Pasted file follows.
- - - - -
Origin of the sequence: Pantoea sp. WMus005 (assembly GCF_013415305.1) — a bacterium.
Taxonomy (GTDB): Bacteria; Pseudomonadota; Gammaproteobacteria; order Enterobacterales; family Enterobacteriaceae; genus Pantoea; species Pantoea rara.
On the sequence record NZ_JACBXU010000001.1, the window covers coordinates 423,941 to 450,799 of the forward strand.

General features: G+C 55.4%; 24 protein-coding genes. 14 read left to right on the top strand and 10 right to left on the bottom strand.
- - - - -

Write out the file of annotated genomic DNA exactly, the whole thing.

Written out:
Origin of the sequence: Pantoea sp. WMus005 (assembly GCF_013415305.1) — a bacterium.
Taxonomy (GTDB): Bacteria; Pseudomonadota; Gammaproteobacteria; order Enterobacterales; family Enterobacteriaceae; genus Pantoea; species Pantoea rara.
On the sequence record NZ_JACBXU010000001.1, the window covers coordinates 423,941 to 450,799 of the forward strand.

General features: G+C 55.4%; 24 protein-coding genes. 14 read left to right on the top strand and 10 right to left on the bottom strand.